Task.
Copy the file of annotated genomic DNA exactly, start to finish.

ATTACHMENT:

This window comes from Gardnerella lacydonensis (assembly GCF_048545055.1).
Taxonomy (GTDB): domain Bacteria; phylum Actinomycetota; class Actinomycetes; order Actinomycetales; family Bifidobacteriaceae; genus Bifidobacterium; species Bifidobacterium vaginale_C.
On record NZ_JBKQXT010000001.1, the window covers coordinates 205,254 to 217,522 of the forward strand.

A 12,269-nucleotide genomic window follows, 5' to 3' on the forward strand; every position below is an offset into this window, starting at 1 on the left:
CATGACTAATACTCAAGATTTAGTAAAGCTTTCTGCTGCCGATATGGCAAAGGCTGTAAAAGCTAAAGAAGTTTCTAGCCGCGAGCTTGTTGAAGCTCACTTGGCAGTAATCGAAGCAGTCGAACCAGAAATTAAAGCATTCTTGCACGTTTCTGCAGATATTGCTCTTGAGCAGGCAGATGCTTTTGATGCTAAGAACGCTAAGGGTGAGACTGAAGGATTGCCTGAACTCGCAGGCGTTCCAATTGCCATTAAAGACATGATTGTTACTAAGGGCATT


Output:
This window comes from Gardnerella lacydonensis (assembly GCF_048545055.1).
Taxonomy (GTDB): domain Bacteria; phylum Actinomycetota; class Actinomycetes; order Actinomycetales; family Bifidobacteriaceae; genus Bifidobacterium; species Bifidobacterium vaginale_C.
On record NZ_JBKQXT010000001.1, the window covers coordinates 205,254 to 217,522 of the forward strand.

A 12,269-nucleotide genomic window follows, 5' to 3' on the forward strand; every position below is an offset into this window, starting at 1 on the left:
CATGACTAATACTCAAGATTTAGTAAAGCTTTCTGCTGCCGATATGGCAAAGGCTGTAAAAGCTAAAGAAGTTTCTAGCCGCGAGCTTGTTGAAGCTCACTTGGCAGTAATCGAAGCAGTCGAACCAGAAATTAAAGCATTCTTGCACGTTTCTGCAGATATTGCTCTTGAGCAGGCAGATGCTTTTGATGCTAAGAACGCTAAGGGTGAGACTGAAGGATTGCCTGAACTCGCAGGCGTTCCAATTGCCATTAAAGACATGATTGTTACTAAGGGCATT